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Laser Treatments Developed for Age-Related Vision Loss

Laser treatments for AMD

Tests of laser treatments for AMD (Matti Ahlgren, Aalto University)

19 June 2019. Researchers in Finland are designing techniques using temperature-controlled lasers to treat a common form of vision loss associated with aging. The Macaluser project, led by a team at Aalto University in Otakaari, Finland, is supported by €900,000 ($US 1.01 million) in funding for development and commercialization by Business Finland.

The Aalto team led by neuroscience and engineering professor Ari Koskelainen is seeking better treatments for age-related macular degeneration, or AMD, a common disorder and the leading cause of vision loss in people over the age of 50. The condition occurs in the macula, the part of the retina with light-sensing cells at the back of the eye. When the macula is damaged, the retina’s ability to turn the sensed light into electrical signals for the brain is impaired.

The disorder usually begins with blurry or dark spots in the central vision view, and can progress at varying speeds, leading in some advanced cases to complete vision loss. About 90 percent of AMD cases are non-neovascular or “dry” AMD, since no leakage from blood vessels occurs. In late stages of dry AMD, large sections of the retina stop functioning, a condition called geographic atrophy.

Koskelainen and researcher Teemu Turunen are using lasers to treat AMD, by heating the light-sensitive cells in the back of the eye. “The causes of AMD include oxidative stress and the resulting protein misfolding and aggregation,” says Koskelainen in a university statement, “so we are developing a heat treatment for the back of the eye, which strengthens the defense mechanisms of retinal cells. These mechanisms help proteins refold back into their correct forms, and at the same time stimulate the natural healing process.”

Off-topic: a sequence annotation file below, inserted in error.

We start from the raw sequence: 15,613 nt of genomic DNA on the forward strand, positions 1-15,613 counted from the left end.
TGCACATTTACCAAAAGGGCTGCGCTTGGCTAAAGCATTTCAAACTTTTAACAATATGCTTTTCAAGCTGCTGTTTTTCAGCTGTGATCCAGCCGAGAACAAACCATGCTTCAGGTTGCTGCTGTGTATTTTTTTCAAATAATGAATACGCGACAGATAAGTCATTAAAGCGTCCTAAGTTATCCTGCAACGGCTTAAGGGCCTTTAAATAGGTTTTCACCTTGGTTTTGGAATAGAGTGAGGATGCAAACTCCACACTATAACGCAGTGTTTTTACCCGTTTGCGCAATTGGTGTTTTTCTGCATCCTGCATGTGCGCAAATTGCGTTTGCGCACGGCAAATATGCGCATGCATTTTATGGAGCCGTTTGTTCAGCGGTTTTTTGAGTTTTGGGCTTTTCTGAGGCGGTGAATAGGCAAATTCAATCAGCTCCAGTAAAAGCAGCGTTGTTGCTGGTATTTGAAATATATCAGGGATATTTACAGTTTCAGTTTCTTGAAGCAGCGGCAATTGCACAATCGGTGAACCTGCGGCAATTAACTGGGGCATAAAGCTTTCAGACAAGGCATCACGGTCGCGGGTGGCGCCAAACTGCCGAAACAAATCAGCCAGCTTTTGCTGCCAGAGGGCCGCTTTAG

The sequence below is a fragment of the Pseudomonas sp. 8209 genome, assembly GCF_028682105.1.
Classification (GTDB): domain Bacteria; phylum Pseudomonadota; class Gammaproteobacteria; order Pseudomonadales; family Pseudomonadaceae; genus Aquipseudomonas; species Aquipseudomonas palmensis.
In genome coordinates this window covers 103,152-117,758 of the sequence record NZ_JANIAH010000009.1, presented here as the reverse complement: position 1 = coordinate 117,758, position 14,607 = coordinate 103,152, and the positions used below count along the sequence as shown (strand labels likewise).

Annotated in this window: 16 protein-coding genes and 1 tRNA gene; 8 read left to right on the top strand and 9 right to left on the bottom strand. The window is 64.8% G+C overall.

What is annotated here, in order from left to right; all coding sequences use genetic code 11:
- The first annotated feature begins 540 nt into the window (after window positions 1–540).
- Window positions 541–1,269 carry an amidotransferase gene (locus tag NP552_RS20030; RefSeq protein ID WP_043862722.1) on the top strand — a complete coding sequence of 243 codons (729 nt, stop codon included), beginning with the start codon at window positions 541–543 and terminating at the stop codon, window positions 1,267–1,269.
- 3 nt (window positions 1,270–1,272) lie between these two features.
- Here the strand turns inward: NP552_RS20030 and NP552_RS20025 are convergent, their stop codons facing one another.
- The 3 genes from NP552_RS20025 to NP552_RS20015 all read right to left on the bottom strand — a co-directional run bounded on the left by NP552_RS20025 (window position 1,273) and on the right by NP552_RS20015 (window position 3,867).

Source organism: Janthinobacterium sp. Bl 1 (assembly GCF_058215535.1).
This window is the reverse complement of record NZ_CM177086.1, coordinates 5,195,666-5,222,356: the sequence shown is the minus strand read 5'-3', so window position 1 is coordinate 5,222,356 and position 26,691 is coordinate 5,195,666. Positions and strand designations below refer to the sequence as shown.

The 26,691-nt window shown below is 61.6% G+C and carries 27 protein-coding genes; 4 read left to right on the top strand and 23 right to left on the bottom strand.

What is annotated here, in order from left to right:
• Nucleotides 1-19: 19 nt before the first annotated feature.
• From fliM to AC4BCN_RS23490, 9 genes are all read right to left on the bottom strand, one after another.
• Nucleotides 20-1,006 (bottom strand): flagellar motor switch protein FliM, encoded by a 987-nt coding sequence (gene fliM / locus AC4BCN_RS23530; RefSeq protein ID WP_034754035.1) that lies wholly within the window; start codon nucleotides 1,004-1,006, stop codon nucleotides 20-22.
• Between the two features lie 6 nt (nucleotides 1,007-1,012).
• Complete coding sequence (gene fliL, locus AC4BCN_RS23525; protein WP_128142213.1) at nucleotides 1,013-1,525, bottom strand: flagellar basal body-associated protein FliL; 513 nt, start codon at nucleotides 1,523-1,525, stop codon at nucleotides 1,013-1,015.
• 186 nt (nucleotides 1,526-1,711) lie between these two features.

While lasers are an established treatment option for diseases of the retina, they need to be carefully controlled to keep from overheating and damaging the targeted tissue. Turunen notes that “until now, it has not been possible to monitor the temperature of the retinal pigment epithelium while the treatment is administered. This is essential in order to avoid damage to the tissues being treated.”

The Macaluser technology uses a technique called an electroretinogram or ERG to monitor tissue temperature in the effective, but safe target range of 42 to 43 degrees Celsius (108 to 109 F). An ERG uses electrodes in a device similar to a contact lens that records electrical signals from the retina and relayed to a recording component worn on the forehead. Machine-learning algorithms are used to control the lasers and keep the heated tissue in the target range. Treatments last for about 1 minute and are expected to be given every few months.

The project team tested these techniques with lab animals to prove the concept, and are now conducting more preclinical tests of the process. The researchers are also packaging the technology in a single device, with clinical trials beginning next year. The Business Finland funding supports development of the treatment device, as well as its clinical trials.

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